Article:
Without the assurance of Jesus’ teaching and example, I would not have the courage or confidence to say what I have said throughout my years of teaching.
Only the second gaze sees fully and truthfully. It sees itself, the other, and even God with God’s own compassionate eyes. It is from this place true action must spring.
When we live on the edge of anything, with respect and honor, we are in an auspicious and advantageous position. When we are both inside and outside, we are an ultimate challenge, possible reformers, and lasting invitations to a much larger world.
Most of history has been content with cultural truth, denominational truth, national truth, scientific truth, rational truth, factual truth, personal truth, etc. These are all needed and helpful, but true religion affirms the Big Truth beyond any of these smaller truths.
The depth and mystery of God leaves all of us as perpetual searchers and seekers, always novices and beginners. It is the narrow and dark way of faith.
Few Christians have ever been seriously taught about their inherent union with God and will find all kinds of self-hating reasons to deny it. Only the True Self can dare to believe the gospel’s Good News.
Living Ourselves into a New Way of Thinking
The Eighth Core Principle of the CAC: We do not think ourselves into a new way of living; we live ourselves into a new way of thinking. This final principle is a fruit of Richard’s decades of companioning with others on the spiritual journey. He writes:
The form of learning which most changes people in lasting ways has to touch them at a broader and deeper level than the thinking mind. The Dalai Lama said it well: “An open heart is an open mind. A change of heart is a change of mind.”  This is the urgently needed work of mature spirituality and the vision of our work here at the Center. This probably seems strange coming from someone who writes and talks as much as I have, but it is actually my experience as a teacher that has led me to this conclusion.
Many folks over the years, even very good-willed people, have read and listened to my presentations of the gospel, yet have actually done very little in terms of lifestyle changes, economic or political rearrangements, or church reform. My preaching has remained in the realm of “good ideas.” After all, isn’t that what many think church is all about—attending services and believing ideas to be true or false? For most of us, if we’re honest, our lives rarely make space for any new practices or changed patterns or habits to emerge. In contrast, transformative education does not ask us to believe or disbelieve any doctrines or dogmas. It says, “Try this!” Then we will know something to be true or false for ourselves.
Here at the CAC we will continue to say: Try this, go here, change sides, move outside your comfort zone, make new friendships with people of a different race or class, let go of your usual role and attractive self-image, walk, pedal, or roll instead of drive, skip the tourist visits and spend time in local neighborhoods, go to the jail or to the border, help at a food pantry or literacy center, attend another church for a while, and so on. Then we can live ourselves into new ways of thinking, and we will wonder how we could have ever thought in any other way! Before new experience, new thinking is difficult and dangerous. Afterward, new thinking is natural and even necessary.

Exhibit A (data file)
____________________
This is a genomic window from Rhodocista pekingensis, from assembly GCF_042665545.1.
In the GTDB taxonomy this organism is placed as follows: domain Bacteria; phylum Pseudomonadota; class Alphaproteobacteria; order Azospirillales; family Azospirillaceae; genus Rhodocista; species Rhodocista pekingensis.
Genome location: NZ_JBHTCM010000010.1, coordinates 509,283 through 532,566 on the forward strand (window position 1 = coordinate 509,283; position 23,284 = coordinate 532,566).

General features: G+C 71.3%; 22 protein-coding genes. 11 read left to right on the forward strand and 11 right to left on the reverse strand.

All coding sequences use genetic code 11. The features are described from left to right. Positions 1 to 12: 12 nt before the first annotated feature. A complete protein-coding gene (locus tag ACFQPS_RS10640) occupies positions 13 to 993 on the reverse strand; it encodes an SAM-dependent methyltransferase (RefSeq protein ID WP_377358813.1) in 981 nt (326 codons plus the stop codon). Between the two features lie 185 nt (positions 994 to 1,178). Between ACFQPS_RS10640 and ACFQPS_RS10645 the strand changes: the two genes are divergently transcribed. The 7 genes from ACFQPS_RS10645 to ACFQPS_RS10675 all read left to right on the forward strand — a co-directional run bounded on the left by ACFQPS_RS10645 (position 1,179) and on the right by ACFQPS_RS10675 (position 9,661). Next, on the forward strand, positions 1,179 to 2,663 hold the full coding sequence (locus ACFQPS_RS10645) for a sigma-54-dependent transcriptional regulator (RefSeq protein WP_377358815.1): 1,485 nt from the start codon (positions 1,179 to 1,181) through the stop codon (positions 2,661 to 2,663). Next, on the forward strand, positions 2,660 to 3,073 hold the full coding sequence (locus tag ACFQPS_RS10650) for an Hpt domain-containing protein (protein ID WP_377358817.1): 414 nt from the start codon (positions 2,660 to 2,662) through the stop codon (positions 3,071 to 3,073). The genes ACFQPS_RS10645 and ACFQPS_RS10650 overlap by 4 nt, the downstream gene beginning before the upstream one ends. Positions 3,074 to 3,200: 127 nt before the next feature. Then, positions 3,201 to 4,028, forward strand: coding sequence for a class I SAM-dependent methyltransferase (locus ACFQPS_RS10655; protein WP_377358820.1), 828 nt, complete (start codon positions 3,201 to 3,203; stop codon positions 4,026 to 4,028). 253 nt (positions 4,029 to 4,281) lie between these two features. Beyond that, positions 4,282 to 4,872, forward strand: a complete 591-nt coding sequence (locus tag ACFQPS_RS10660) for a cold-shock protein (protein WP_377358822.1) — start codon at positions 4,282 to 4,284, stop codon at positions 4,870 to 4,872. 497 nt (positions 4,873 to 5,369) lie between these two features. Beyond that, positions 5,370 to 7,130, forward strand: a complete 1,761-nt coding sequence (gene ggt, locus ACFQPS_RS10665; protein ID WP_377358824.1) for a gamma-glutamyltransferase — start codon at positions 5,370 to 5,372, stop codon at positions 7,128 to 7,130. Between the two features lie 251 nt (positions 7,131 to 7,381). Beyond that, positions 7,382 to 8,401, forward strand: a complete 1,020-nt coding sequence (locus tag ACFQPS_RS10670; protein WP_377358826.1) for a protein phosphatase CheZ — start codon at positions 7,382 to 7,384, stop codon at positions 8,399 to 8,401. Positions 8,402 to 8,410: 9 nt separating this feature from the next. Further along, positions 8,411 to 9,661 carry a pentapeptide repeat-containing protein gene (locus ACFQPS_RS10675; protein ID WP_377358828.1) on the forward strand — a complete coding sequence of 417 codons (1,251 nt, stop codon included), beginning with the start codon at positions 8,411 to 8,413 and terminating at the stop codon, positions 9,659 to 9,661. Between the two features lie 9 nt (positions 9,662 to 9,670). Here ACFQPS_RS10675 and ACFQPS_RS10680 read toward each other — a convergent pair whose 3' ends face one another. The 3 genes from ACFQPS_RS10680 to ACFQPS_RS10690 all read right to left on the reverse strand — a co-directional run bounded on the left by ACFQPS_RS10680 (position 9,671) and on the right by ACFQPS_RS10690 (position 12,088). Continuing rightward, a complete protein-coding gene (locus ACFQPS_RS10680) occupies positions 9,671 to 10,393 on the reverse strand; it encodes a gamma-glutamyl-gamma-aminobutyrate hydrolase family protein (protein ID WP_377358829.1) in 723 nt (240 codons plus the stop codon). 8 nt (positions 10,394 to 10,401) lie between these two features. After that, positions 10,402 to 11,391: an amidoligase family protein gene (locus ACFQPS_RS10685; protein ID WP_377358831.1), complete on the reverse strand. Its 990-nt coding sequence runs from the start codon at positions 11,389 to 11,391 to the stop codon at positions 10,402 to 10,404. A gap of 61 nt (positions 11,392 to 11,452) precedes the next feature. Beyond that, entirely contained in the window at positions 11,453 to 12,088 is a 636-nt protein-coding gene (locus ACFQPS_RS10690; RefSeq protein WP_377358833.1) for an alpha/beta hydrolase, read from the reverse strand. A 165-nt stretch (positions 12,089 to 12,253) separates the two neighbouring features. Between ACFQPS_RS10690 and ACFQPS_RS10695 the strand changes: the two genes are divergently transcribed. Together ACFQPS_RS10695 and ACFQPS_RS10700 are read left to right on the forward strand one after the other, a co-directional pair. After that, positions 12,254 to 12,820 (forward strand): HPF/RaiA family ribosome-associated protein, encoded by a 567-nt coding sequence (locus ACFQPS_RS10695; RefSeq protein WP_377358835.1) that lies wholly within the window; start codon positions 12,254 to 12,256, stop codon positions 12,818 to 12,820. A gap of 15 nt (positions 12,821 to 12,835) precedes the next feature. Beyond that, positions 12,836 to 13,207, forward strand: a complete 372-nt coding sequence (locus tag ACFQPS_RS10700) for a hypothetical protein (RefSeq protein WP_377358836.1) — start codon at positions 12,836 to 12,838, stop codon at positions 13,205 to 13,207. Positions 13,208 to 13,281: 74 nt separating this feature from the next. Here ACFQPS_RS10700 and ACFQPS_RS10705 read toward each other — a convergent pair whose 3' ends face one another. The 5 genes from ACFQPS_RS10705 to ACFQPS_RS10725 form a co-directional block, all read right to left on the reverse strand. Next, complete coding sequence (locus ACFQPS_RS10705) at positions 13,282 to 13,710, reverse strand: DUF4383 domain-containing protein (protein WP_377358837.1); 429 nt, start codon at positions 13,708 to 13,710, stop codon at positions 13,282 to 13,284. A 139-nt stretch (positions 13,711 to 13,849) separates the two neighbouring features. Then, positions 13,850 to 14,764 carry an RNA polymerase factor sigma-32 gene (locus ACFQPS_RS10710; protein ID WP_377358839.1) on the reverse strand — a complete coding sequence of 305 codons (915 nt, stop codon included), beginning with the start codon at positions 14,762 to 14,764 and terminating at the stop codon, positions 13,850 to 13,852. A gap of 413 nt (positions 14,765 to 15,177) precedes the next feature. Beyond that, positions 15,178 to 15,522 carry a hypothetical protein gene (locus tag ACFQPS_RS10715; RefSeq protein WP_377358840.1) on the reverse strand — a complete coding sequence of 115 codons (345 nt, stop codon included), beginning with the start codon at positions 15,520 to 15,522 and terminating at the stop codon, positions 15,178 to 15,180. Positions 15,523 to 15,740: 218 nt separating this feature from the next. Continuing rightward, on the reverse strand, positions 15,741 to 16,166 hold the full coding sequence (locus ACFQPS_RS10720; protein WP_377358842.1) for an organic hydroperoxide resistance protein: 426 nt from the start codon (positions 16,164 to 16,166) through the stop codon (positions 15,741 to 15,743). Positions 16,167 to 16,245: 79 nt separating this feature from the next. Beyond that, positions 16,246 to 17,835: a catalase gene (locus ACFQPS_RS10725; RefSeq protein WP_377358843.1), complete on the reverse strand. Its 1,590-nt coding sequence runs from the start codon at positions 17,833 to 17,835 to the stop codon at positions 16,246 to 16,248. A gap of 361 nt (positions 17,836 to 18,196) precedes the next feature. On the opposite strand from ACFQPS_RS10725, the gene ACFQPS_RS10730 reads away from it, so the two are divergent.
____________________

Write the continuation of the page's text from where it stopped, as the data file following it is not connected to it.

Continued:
Dalai Lama [Tenzin Gyatso], An Open Heart: Practicing Compassion in Everyday Life, ed. Nicholas Vreeland (Boston: Little, Brown and Company, 2001), 84.
Adapted from Richard Rohr, “Orthopraxy Leads to Real Orthodoxy,” Radical Grace 25, no. 4, The Eight Core Principles (Fall 2012): 43–45.
Explore Further. . .
- Read Brian McLaren on church as a school of love.
- Learn more about this year’s theme Nothing Stands Alone.
- Meet the team behind the Daily Meditations.
Image credit: Claudia Retter, The Villa Stairwell (detail), used with permission. Claudia Retter, Via Galuzza (detail), photograph, used with permission. Arthur Allen, Untitled 1 (detail), 2022, photograph, France, used with permission. Jenna Keiper & Leslye Colvin, 2022, triptych art, United States. Click here to enlarge image.
This week’s images by Claudia Retter and Arthur Allen appear in a form inspired by early Christian/Catholic triptych art: a threefold form that tells a unified story.
Image inspiration: Stairs and buildings provide structure for our movement and safety. The CAC’s eight core principles guide us in exploring the context and substance of our lived experiences.
Prayer for our community:
God, Lord of all creation, lover of life and of everything, please help us to love in our very small way what You love infinitely and everywhere. We thank You that we can offer just this one prayer and that will be more than enough, because in reality every thing and every one is connected, and nothing stands alone. To pray for one part is really to pray for the whole, and so we do. Help us each day to stand for love, for healing, for the good, for the diverse unity of the Body of Christ and all creation, because we know this is what You desire: as Jesus prayed, that all may be one. We offer our prayer together with all the holy names of God, we offer our prayer together with Christ, our Lord, Amen.